If frustration is the issue rather than time, do your best not to intervene until you see steam coming out of your little teapot.  Toddlers need to learn how to problem solve on their own.  If you always come to the rescue within two seconds of the first grunt of anger, they cannot learn how to deal with obstacles and aggravation.  Plus, kids need their parents to back off a bit and not be so overbearing.  Don’t hover over your children and play with them 24/7; they need an occasional break from you.  They deserve their own space and time to figure things out.  It increases independence and creates alone time for you as well.

When you see the tension and anger building up and explosion is imminent, provide some
.  Remember, the most effective prompt is physical, but it also requires the most hands-on work from you.  Keep your voice very calm - even overly calm - and walk them through the task, such as opening a bucket of Lego’s.  Provide encouragement by saying, “Let’s be patient.  Here, Mommy will help you.”  Put his hand on the box and help him open it.  You might even put the lid back on the box, setting it up for your child to try again.  Once the box is opened, congratulate your child and remind her that being patient helps solve problems.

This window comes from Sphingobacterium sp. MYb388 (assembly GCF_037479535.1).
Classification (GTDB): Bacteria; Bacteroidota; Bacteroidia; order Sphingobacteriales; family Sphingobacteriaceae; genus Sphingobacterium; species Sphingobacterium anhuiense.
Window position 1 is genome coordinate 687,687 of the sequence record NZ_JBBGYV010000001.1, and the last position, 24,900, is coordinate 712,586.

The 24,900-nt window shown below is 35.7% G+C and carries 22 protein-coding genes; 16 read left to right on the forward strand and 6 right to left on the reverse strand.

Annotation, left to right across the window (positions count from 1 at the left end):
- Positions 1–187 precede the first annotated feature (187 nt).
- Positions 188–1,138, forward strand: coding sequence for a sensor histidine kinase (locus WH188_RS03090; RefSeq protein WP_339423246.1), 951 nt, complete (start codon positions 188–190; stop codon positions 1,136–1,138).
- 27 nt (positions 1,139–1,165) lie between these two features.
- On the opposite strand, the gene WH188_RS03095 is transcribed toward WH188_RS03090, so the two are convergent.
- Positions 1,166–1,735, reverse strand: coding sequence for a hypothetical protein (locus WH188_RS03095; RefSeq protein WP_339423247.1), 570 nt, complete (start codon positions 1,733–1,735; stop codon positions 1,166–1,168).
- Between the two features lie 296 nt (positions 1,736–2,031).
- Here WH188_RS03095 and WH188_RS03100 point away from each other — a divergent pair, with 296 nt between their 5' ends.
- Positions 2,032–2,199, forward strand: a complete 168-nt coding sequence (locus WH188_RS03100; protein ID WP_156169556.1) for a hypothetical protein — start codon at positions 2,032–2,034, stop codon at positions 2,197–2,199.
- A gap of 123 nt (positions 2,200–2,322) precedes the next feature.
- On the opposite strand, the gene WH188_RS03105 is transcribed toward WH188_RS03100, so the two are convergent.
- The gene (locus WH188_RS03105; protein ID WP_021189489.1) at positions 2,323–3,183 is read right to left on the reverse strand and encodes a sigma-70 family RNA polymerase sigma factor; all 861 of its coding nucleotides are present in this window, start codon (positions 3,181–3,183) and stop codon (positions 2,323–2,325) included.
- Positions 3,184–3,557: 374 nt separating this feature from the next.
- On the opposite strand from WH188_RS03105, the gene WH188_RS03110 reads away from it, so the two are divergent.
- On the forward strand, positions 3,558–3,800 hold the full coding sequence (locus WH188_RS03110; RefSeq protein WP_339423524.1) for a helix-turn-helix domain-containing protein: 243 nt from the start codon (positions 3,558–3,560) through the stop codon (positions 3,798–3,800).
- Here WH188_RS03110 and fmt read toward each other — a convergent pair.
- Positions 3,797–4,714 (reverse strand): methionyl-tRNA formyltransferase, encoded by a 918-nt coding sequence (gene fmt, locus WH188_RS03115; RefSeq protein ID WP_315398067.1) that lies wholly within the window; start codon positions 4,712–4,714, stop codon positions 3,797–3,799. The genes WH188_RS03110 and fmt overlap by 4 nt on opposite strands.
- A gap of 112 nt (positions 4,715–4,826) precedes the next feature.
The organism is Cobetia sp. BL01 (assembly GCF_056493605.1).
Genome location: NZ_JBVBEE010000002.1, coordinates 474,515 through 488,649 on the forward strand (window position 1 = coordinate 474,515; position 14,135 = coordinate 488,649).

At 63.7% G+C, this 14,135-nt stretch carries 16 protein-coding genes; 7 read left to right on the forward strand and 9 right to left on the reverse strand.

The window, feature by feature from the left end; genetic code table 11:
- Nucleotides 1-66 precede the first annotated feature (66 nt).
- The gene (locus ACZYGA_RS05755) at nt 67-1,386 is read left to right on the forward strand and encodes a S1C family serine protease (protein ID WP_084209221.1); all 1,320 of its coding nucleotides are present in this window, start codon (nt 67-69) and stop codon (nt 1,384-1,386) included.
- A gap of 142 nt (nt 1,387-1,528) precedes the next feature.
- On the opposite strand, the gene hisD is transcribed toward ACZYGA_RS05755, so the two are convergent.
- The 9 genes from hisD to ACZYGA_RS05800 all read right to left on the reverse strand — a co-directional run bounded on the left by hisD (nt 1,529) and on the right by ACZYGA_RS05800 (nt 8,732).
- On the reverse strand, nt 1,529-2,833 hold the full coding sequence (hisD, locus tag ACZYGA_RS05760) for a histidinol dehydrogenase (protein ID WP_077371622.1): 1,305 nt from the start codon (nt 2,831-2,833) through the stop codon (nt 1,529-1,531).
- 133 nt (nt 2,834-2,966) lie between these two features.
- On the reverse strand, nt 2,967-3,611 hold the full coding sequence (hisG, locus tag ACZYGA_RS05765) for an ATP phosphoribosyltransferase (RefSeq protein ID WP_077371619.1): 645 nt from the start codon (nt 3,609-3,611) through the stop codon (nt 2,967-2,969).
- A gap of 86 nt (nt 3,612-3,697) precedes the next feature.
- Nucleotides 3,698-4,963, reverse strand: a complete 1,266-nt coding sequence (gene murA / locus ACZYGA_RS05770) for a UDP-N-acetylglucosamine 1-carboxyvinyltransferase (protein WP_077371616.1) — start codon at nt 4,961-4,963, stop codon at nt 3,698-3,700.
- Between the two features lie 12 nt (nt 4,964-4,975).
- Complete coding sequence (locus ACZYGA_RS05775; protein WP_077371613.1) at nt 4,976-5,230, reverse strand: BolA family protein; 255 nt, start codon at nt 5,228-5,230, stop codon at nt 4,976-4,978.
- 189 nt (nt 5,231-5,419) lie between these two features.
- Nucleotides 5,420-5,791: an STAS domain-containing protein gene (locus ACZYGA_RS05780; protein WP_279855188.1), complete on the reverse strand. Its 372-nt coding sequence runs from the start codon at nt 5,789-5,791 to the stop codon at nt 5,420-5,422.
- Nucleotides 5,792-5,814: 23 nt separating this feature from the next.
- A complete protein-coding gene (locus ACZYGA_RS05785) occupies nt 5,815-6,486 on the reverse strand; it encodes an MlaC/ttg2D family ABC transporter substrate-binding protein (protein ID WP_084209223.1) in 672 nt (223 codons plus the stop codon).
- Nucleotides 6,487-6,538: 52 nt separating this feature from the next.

To minimize frustration, toddlers need tasks that are challenging but not too tricky.  With too difficult an undertaking, many toddlers will walk away, but others go for it with gusto, getting exceedingly discouraged and angry.  That’s when tinker toys turn into rockets and threaten to put your eye out.  Keep toys age appropriate to the best of your ability.  Listen, I believe your assertion that your little genius is the smartest guy in his preschool class, but he still doesn’t have the dexterity to master the game of Operation.  He’s more likely to buzz his way into a major tantrum and give you a major headache.

Being a Patient Mommy

I wish attaining fortitude and serenity were as simple as a pep talk, but alas, I live in the real world.  If the Mommies of toddlers had the magic potion in a bottle, we’d all be addicted.  Too many nights I fall into bed and berate myself for a shortage of tolerance throughout the day.  The triggering and offensive event seems so much more exasperating and dramatic in real time.  It sucks when you look back on losing your temper because your child hurled the ketchup covered chicken nuggets across the kitchen.  Retrospectively, the crime just doesn’t seem all that bad.  After all, nobody was hurt, ketchup is a removable stain (sometimes), and the dog ended up one happy camper. 

BOOK: Life With Toddlers
5.43Mb size Format: txt, pdf, ePub